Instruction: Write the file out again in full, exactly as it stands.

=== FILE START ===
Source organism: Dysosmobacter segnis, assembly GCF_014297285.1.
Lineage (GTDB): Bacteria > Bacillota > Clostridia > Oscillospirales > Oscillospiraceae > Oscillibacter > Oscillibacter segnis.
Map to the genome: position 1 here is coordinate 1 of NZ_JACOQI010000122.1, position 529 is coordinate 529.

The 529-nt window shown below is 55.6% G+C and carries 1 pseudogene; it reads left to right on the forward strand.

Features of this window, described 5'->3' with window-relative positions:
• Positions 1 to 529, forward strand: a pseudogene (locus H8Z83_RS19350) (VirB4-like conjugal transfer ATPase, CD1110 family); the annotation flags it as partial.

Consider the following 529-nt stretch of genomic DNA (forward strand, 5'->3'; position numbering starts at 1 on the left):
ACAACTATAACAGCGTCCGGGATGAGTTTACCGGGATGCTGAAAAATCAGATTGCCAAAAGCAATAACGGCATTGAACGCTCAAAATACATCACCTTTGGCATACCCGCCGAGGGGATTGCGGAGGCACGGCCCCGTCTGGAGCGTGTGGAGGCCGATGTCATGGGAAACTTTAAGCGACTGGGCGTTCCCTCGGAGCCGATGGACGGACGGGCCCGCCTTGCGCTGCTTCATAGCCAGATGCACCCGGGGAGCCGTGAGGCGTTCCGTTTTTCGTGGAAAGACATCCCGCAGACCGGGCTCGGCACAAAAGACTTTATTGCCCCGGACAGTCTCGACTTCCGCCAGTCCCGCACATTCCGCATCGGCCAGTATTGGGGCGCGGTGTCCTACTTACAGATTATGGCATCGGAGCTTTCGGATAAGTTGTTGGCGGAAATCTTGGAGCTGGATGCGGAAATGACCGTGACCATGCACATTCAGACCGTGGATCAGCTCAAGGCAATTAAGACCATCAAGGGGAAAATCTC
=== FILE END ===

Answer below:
Source organism: Dysosmobacter segnis, assembly GCF_014297285.1.
Lineage (GTDB): Bacteria > Bacillota > Clostridia > Oscillospirales > Oscillospiraceae > Oscillibacter > Oscillibacter segnis.
Map to the genome: position 1 here is coordinate 1 of NZ_JACOQI010000122.1, position 529 is coordinate 529.

The 529-nt window shown below is 55.6% G+C and carries 1 pseudogene; it reads left to right on the forward strand.

Features of this window, described 5'->3' with window-relative positions:
• Positions 1 to 529, forward strand: a pseudogene (locus H8Z83_RS19350) (VirB4-like conjugal transfer ATPase, CD1110 family); the annotation flags it as partial.

Consider the following 529-nt stretch of genomic DNA (forward strand, 5'->3'; position numbering starts at 1 on the left):
ACAACTATAACAGCGTCCGGGATGAGTTTACCGGGATGCTGAAAAATCAGATTGCCAAAAGCAATAACGGCATTGAACGCTCAAAATACATCACCTTTGGCATACCCGCCGAGGGGATTGCGGAGGCACGGCCCCGTCTGGAGCGTGTGGAGGCCGATGTCATGGGAAACTTTAAGCGACTGGGCGTTCCCTCGGAGCCGATGGACGGACGGGCCCGCCTTGCGCTGCTTCATAGCCAGATGCACCCGGGGAGCCGTGAGGCGTTCCGTTTTTCGTGGAAAGACATCCCGCAGACCGGGCTCGGCACAAAAGACTTTATTGCCCCGGACAGTCTCGACTTCCGCCAGTCCCGCACATTCCGCATCGGCCAGTATTGGGGCGCGGTGTCCTACTTACAGATTATGGCATCGGAGCTTTCGGATAAGTTGTTGGCGGAAATCTTGGAGCTGGATGCGGAAATGACCGTGACCATGCACATTCAGACCGTGGATCAGCTCAAGGCAATTAAGACCATCAAGGGGAAAATCTC